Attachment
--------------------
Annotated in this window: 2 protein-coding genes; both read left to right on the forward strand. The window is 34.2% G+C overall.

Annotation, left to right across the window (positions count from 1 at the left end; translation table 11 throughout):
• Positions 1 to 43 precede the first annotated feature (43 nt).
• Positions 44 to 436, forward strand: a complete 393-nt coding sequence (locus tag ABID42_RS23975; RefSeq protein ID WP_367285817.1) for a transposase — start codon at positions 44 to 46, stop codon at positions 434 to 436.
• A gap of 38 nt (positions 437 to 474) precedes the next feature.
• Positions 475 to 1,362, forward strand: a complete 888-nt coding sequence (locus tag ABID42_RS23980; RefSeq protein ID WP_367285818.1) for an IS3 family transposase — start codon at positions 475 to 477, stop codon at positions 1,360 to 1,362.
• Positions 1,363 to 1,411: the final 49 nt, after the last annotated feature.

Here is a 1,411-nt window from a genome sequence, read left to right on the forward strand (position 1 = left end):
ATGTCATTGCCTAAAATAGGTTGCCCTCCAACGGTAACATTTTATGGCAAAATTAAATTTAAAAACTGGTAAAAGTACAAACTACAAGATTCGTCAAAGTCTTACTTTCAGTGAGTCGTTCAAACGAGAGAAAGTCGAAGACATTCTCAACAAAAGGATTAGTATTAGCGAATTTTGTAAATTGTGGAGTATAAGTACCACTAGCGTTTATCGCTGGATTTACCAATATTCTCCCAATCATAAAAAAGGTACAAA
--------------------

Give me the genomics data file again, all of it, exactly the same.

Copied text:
Annotated in this window: 2 protein-coding genes; both read left to right on the forward strand. The window is 34.2% G+C overall.

Annotation, left to right across the window (positions count from 1 at the left end; translation table 11 throughout):
• Positions 1 to 43 precede the first annotated feature (43 nt).
• Positions 44 to 436, forward strand: a complete 393-nt coding sequence (locus tag ABID42_RS23975; RefSeq protein ID WP_367285817.1) for a transposase — start codon at positions 44 to 46, stop codon at positions 434 to 436.
• A gap of 38 nt (positions 437 to 474) precedes the next feature.
• Positions 475 to 1,362, forward strand: a complete 888-nt coding sequence (locus tag ABID42_RS23980; RefSeq protein ID WP_367285818.1) for an IS3 family transposase — start codon at positions 475 to 477, stop codon at positions 1,360 to 1,362.
• Positions 1,363 to 1,411: the final 49 nt, after the last annotated feature.

Here is a 1,411-nt window from a genome sequence, read left to right on the forward strand (position 1 = left end):
ATGTCATTGCCTAAAATAGGTTGCCCTCCAACGGTAACATTTTATGGCAAAATTAAATTTAAAAACTGGTAAAAGTACAAACTACAAGATTCGTCAAAGTCTTACTTTCAGTGAGTCGTTCAAACGAGAGAAAGTCGAAGACATTCTCAACAAAAGGATTAGTATTAGCGAATTTTGTAAATTGTGGAGTATAAGTACCACTAGCGTTTATCGCTGGATTTACCAATATTCTCCCAATCATAAAAAAGGTACAAA